[Ads-l] "Official Ephus" and eephus?

Mark Mandel markamandel at GMAIL.COM
Mon Dec 16 18:35:59 UTC 2019

Looking for more information about Maurice Van Robays, I found this. Scroll
down to the second Q&A on the page.

Q: Where does the term "eephus pitch" come from? What does eephus mean?
-- Kristen E. Voights
A: According to Paul Dickson's The Baseball Dictionary, the "eephus pitch"
was first used by Pittsburgh Pirates starter Rip Sewell.

In an exhibition game against the Detroit Tigers in 1942, Pirates catcher
Al Lopez called for a changeup on a 3-2 count to Dick Wakefield. Sewell
threw a high, arching lob to the plate, and when the pitch finally arrived,
Wakefield swung and missed.

After the game, manager Frankie Frisch asked Sewell what he called the
pitch, and Pirates outfielder Maurice Van Robays replied "that's an eephus
pitch." When Sewell asked him what an eephus was, Van Robays said, "Eephus
ain't nuthin'." From then on, Sewell called it the eephus pitch.

Sewell said he created the pitch after a war injury forced him to alter his
wind-up. Unable to pivot on his right foot, he had to adopt an overhand
delivery which led to the development of his new pitch.

So according to this, it was Sewell's pitch but Van Robays's word, and the
sense of what he said was not "*Eephus* means ‘nothing’", but rather "
*Eephus* means nothing" [= is meaningless].

Unfortunately, this page doesn't give a date or source for the original
information, and substrings of the original url as taken from the archive
url always go to the current main page.


On Mon, Dec 16, 2019, 11:52 AM ADSGarson O'Toole <adsgarsonotoole at gmail.com>

> Interesting topic, Stephen.
> In 1943 "eephus" was sometimes followed by "nothing" in parentheses.
> (The spellings "eephus and "ephus" both appeared in newspapers.)
> Sewell was not pitching a fast ball or a curve ball. He was pitching
> a nothing ball. But I have yet to see a convincing explanation for why
> "eephus" meant "nothing". The rationale offered further below was
> weak.
> Date: September 4, 1943
> Newspaper: The Miami Daily News
> Newspaper Location:
> Photo Caption Title: 'NOW HERE'S HOW I DID IT'
> Author: AP Wirephoto
> Quote Page 3B, Column 3
> Database: Newspapers.com
> [Begin excerpt]
> Old Honus Wagner, the grand old shortstop of the Pirates and now team
> coach, who did a spot of pitching back 40-odd years ago, shows his
> technique of balloon-ball chunking to Rip Sewell. Rip, who features
> the "ephus" or "nothing" pitch, chalked up victory No. 20 Friday--the
> first major league twirler of the year to hit that mark.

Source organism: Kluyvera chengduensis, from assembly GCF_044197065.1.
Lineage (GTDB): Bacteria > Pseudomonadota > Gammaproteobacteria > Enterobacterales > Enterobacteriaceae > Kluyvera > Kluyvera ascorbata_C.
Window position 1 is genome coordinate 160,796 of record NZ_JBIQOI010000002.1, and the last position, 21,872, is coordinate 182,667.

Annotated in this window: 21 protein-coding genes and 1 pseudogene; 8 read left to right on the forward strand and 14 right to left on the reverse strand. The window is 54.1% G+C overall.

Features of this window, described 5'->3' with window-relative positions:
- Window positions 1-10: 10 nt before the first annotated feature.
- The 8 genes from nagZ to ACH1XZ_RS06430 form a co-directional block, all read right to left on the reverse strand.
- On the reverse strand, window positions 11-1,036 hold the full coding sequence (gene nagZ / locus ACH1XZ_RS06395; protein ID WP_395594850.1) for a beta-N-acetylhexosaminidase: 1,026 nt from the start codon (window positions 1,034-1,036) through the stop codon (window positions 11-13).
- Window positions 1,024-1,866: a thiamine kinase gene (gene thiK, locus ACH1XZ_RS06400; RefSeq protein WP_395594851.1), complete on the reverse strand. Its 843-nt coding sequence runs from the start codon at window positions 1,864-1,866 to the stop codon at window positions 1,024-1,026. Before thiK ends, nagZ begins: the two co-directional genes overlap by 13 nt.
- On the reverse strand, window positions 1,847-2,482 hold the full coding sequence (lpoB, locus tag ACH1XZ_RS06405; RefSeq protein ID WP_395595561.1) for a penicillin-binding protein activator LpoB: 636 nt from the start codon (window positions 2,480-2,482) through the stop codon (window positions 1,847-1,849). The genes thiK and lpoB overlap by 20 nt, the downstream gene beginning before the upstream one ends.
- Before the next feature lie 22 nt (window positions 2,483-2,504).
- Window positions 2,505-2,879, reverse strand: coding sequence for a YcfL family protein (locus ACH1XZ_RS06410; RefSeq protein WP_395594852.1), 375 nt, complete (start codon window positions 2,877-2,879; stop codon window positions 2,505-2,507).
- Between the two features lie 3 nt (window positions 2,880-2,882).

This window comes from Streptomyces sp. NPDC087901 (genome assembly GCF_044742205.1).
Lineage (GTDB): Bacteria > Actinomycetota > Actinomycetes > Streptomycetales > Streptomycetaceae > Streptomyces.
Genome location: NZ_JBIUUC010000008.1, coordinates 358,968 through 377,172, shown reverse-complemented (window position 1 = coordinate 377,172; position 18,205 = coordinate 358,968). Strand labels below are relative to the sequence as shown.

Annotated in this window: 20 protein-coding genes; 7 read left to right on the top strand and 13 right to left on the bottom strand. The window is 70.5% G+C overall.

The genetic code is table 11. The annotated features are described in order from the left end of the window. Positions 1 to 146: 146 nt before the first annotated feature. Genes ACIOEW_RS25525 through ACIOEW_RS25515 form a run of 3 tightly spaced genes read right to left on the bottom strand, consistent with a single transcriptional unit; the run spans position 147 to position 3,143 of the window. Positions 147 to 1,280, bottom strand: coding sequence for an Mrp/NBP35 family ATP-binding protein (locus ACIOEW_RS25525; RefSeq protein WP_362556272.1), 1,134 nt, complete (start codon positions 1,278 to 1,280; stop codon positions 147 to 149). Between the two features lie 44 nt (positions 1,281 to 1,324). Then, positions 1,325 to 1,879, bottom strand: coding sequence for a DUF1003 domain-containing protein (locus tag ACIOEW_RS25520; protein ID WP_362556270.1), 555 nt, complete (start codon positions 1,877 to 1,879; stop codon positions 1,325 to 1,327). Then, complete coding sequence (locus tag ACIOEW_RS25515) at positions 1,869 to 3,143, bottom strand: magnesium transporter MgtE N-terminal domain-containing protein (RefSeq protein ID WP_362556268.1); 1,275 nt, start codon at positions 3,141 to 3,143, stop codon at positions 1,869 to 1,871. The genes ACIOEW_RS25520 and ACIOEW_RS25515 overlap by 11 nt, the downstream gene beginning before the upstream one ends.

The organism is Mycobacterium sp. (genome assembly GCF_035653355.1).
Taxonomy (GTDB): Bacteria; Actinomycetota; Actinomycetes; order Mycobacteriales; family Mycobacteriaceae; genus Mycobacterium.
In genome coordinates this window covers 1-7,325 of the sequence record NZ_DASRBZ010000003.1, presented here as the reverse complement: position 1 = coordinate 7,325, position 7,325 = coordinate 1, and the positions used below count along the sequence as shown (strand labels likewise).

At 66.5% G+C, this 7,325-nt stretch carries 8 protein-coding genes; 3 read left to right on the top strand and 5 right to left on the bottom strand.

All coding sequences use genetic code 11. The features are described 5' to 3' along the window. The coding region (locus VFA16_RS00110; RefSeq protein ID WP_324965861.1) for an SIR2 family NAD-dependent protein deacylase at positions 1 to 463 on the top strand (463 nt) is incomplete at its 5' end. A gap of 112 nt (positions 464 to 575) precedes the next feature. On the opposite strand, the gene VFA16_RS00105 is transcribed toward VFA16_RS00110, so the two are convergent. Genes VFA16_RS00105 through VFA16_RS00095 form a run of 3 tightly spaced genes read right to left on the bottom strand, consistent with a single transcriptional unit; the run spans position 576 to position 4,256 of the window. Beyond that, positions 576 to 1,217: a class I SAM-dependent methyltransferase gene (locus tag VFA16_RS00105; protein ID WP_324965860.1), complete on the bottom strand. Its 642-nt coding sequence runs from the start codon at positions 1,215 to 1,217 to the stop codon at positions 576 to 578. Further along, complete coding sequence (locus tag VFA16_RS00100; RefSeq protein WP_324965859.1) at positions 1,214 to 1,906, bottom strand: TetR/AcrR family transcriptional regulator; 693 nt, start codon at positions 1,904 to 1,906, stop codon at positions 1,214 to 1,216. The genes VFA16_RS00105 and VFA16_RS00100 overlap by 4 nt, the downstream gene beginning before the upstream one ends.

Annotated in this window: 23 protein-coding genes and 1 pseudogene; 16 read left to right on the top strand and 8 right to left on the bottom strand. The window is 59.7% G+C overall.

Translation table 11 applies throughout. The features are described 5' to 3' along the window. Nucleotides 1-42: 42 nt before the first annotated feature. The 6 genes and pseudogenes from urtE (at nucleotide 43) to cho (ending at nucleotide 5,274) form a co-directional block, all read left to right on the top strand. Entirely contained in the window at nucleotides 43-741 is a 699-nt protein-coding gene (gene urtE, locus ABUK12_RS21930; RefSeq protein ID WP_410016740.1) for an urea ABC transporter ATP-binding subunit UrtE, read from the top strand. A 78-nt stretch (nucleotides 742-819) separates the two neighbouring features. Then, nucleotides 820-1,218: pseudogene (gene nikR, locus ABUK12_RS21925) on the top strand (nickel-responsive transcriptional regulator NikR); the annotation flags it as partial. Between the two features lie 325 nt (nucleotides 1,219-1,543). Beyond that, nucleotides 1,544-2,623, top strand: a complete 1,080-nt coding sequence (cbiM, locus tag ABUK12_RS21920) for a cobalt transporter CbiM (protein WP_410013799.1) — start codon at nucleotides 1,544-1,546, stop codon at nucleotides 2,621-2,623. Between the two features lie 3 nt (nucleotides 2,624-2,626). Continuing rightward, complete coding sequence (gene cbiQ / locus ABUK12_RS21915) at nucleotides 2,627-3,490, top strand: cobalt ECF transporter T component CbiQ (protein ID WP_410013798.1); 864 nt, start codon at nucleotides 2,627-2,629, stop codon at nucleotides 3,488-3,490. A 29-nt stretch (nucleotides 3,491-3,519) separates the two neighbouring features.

> [End excerpt]
> Date: September 8, 1943
> Newspaper: Wilkes-Barre Times Leader, The Evening News
> Newspaper Location: Wilkes-Barre, Pennsylvania
> Article: Cooper, Sewell Top Big League Hurlers--Albany Plays Twin Bill
> Here Tonight
> Author: Judson Bailey (Associated Press Sports Writer)
> Quote Page 15, Column 2
> Database: Newspapers.com
> [Begin excerpt]
> Truett (Rip) Sewell, of the Pittsburgh Pirates, proponent of the famed
> parachute pitch sometimes called the eephus (nothing) ball, already
> has won 20 games and lost seven.
> [End excerpt]
> Year: 2004
> Book Title: Too Young to Fight
> Author: Ray Slyman
> Publisher: Infinity Publishing, West Conshohocken, PA
> Quote Page 104
> [Begin excerpt]
> Chester Smith ... on Rip Sewell’s new pitch: “He throws it in an arc
> of about 25 feet, and then it somehow floats down across the plate,
> usually in the strike zone. With that buckshot still in him, this
> pitch doesn’t put that much pressure on his legs. It’s not a fastball,
> and it’s not a curve. Some of the sports writers here with the
> Pirates, are calling it the “Dipsy Doodle Pitch.” But Maurice Van
> Robays, the Pirates’ starting right-fielder claims, “The pitch should
> be called an “Eephus Pitch”, because “Eephus” means nothing... and
> that’s what the pitch is.”
> [End excerpt]
> Year: 2015
> Book Title: The Pittsburgh Pirates Encyclopedia
> Edition: Second Edition
> Authors: David Finoli and Bill Ranier
> Unnumbered page
> Publisher: Sports Publishing, New York
> Database: Google Books Preview
> https://books.google.com/books?id=dnOCDwAAQBAJ&
> [Begin excerpt]
> It wasn't the sterling 21-9 or 2.54 ERA that Sewell is remembered for;
> instead the development of a softball-like pitch, dubbed “the eephus
> pitch” by Maurice Van Robays, ended up being his calling card. When
> asked by Frisch what the term eephus meant, Van Robays responded,
> “Eephus means nothing,” which Sewell liked.
> [End excerpt]
> Garson
> On Mon, Dec 16, 2019 at 10:09 AM Stephen Goranson <goranson at duke.edu>
> wrote:
> >
> > OED's word today is eephus, n. baseball,
> >  1.  slang. The quality of pitching exceptionally well. rare. 1935
> > 2. A slow pitch having a high arcing trajectory. 1943ff
> > Beats me. I thought of Joe as if stretched out fancy to Josephus, adding
> a little extra something, but that's unlikely.
> >
> > FWIW a July 27, 1929 headline in Oakland Tribune [CA] [newspapers.com]
> has a nonsense story with a photo of an ensign reportedly in a wrong
> location--too high: "Here's Official Ephus on the Cutter Bear."
> >
> > SG

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